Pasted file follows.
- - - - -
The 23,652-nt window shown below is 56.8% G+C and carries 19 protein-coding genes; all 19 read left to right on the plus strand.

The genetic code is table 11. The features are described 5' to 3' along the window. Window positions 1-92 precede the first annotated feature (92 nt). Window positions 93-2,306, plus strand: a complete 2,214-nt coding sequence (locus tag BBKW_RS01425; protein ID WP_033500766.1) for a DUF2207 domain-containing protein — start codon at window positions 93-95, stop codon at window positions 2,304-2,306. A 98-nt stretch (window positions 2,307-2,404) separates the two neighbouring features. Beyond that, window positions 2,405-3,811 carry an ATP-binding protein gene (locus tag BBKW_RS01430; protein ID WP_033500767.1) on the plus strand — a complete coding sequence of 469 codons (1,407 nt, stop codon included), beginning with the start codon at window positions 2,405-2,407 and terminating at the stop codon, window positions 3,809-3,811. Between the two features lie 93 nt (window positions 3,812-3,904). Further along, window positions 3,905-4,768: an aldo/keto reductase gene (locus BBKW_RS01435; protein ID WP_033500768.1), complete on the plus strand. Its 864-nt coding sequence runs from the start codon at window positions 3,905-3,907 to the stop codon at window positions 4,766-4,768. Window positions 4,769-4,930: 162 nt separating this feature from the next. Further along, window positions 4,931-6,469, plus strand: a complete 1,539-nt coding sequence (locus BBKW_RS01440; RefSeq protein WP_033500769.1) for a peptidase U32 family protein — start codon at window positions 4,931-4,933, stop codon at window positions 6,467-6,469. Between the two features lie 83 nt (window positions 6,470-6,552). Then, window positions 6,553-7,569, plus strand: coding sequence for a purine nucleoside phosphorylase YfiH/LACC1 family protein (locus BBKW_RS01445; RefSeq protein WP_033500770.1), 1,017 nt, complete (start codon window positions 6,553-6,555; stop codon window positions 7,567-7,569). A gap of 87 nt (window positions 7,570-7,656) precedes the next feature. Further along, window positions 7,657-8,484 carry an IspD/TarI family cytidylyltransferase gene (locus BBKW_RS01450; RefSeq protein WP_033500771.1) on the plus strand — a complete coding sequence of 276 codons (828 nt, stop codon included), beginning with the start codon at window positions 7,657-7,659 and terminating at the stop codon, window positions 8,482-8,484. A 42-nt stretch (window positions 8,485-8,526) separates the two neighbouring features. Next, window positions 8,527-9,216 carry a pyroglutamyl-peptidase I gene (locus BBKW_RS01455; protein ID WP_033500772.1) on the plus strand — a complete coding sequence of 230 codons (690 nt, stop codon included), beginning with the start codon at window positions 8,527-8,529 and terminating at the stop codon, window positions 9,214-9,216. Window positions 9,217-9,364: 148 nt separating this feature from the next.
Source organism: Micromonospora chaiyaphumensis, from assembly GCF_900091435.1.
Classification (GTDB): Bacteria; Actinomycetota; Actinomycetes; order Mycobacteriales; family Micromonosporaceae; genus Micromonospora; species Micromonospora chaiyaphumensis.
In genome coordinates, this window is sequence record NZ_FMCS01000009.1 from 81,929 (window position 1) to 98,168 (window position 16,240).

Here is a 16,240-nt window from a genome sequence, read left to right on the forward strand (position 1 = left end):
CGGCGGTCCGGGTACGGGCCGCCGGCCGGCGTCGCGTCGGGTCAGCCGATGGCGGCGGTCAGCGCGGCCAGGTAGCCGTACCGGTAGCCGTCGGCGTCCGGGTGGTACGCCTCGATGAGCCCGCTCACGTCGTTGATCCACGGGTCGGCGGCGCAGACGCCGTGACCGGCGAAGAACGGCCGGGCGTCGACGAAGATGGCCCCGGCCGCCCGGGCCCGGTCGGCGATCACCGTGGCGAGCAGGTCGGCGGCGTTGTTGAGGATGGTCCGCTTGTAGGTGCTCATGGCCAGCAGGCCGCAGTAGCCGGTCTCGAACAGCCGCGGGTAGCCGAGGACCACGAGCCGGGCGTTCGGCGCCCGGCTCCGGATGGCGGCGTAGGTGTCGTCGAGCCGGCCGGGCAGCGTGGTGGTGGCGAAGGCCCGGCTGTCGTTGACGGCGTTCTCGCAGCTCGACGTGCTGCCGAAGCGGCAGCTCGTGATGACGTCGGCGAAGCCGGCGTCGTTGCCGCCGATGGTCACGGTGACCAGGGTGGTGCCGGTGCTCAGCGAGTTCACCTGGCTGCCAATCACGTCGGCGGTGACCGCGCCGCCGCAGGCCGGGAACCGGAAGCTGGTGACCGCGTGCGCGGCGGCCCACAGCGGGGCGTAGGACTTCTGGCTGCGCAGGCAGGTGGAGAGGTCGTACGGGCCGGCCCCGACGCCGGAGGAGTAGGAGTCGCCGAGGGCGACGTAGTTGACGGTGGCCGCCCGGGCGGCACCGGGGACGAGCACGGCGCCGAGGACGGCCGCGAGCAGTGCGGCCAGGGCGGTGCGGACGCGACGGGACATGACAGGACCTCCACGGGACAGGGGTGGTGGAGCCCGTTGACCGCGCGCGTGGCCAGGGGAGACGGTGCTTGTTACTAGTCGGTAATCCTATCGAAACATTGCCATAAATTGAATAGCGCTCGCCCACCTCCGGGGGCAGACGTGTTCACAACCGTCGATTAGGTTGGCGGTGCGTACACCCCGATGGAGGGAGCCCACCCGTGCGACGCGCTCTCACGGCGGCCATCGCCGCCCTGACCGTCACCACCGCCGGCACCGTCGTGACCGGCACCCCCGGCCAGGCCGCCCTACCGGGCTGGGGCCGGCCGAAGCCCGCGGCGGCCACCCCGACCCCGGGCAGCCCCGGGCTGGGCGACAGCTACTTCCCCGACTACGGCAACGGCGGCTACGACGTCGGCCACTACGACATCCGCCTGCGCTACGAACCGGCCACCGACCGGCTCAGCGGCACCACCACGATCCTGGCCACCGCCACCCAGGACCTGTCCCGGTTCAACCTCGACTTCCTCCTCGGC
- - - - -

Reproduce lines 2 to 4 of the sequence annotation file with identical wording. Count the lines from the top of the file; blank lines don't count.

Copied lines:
The genetic code is table 11. The features are described 5' to 3' along the window. Window positions 1-92 precede the first annotated feature (92 nt). Window positions 93-2,306, plus strand: a complete 2,214-nt coding sequence (locus tag BBKW_RS01425; protein ID WP_033500766.1) for a DUF2207 domain-containing protein — start codon at window positions 93-95, stop codon at window positions 2,304-2,306. A 98-nt stretch (window positions 2,307-2,404) separates the two neighbouring features. Beyond that, window positions 2,405-3,811 carry an ATP-binding protein gene (locus tag BBKW_RS01430; protein ID WP_033500767.1) on the plus strand — a complete coding sequence of 469 codons (1,407 nt, stop codon included), beginning with the start codon at window positions 2,405-2,407 and terminating at the stop codon, window positions 3,809-3,811. Between the two features lie 93 nt (window positions 3,812-3,904). Further along, window positions 3,905-4,768: an aldo/keto reductase gene (locus BBKW_RS01435; protein ID WP_033500768.1), complete on the plus strand. Its 864-nt coding sequence runs from the start codon at window positions 3,905-3,907 to the stop codon at window positions 4,766-4,768. Window positions 4,769-4,930: 162 nt separating this feature from the next. Further along, window positions 4,931-6,469, plus strand: a complete 1,539-nt coding sequence (locus BBKW_RS01440; RefSeq protein WP_033500769.1) for a peptidase U32 family protein — start codon at window positions 4,931-4,933, stop codon at window positions 6,467-6,469. Between the two features lie 83 nt (window positions 6,470-6,552). Then, window positions 6,553-7,569, plus strand: coding sequence for a purine nucleoside phosphorylase YfiH/LACC1 family protein (locus BBKW_RS01445; RefSeq protein WP_033500770.1), 1,017 nt, complete (start codon window positions 6,553-6,555; stop codon window positions 7,567-7,569). A gap of 87 nt (window positions 7,570-7,656) precedes the next feature. Further along, window positions 7,657-8,484 carry an IspD/TarI family cytidylyltransferase gene (locus BBKW_RS01450; RefSeq protein WP_033500771.1) on the plus strand — a complete coding sequence of 276 codons (828 nt, stop codon included), beginning with the start codon at window positions 7,657-7,659 and terminating at the stop codon, window positions 8,482-8,484. A 42-nt stretch (window positions 8,485-8,526) separates the two neighbouring features. Next, window positions 8,527-9,216 carry a pyroglutamyl-peptidase I gene (locus BBKW_RS01455; protein ID WP_033500772.1) on the plus strand — a complete coding sequence of 230 codons (690 nt, stop codon included), beginning with the start codon at window positions 8,527-8,529 and terminating at the stop codon, window positions 9,214-9,216. Window positions 9,217-9,364: 148 nt separating this feature from the next.
Source organism: Micromonospora chaiyaphumensis, from assembly GCF_900091435.1.
Classification (GTDB): Bacteria; Actinomycetota; Actinomycetes; order Mycobacteriales; family Micromonosporaceae; genus Micromonospora; species Micromonospora chaiyaphumensis.